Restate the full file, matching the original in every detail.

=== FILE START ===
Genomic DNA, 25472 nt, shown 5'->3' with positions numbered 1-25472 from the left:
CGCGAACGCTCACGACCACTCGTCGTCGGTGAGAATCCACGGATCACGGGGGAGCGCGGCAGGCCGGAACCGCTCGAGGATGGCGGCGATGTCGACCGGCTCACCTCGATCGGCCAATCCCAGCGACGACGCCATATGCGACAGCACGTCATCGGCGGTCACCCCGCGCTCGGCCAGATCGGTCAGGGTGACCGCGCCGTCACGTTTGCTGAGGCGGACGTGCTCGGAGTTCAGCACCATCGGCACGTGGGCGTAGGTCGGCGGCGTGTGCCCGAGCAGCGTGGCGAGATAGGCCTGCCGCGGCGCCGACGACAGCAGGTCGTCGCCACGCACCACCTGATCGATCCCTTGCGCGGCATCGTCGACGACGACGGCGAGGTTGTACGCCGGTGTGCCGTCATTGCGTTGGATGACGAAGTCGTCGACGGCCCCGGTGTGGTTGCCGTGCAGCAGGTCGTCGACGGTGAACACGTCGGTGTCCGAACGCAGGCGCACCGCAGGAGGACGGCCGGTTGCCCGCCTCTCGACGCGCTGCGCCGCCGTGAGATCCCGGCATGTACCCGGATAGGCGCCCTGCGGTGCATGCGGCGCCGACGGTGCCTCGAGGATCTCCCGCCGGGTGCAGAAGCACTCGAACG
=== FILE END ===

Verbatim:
Genomic DNA, 25472 nt, shown 5'->3' with positions numbered 1-25472 from the left:
CGCGAACGCTCACGACCACTCGTCGTCGGTGAGAATCCACGGATCACGGGGGAGCGCGGCAGGCCGGAACCGCTCGAGGATGGCGGCGATGTCGACCGGCTCACCTCGATCGGCCAATCCCAGCGACGACGCCATATGCGACAGCACGTCATCGGCGGTCACCCCGCGCTCGGCCAGATCGGTCAGGGTGACCGCGCCGTCACGTTTGCTGAGGCGGACGTGCTCGGAGTTCAGCACCATCGGCACGTGGGCGTAGGTCGGCGGCGTGTGCCCGAGCAGCGTGGCGAGATAGGCCTGCCGCGGCGCCGACGACAGCAGGTCGTCGCCACGCACCACCTGATCGATCCCTTGCGCGGCATCGTCGACGACGACGGCGAGGTTGTACGCCGGTGTGCCGTCATTGCGTTGGATGACGAAGTCGTCGACGGCCCCGGTGTGGTTGCCGTGCAGCAGGTCGTCGACGGTGAACACGTCGGTGTCCGAACGCAGGCGCACCGCAGGAGGACGGCCGGTTGCCCGCCTCTCGACGCGCTGCGCCGCCGTGAGATCCCGGCATGTACCCGGATAGGCGCCCTGCGGTGCATGCGGCGCCGACGGTGCCTCGAGGATCTCCCGCCGGGTGCAGAAGCACTCGAACG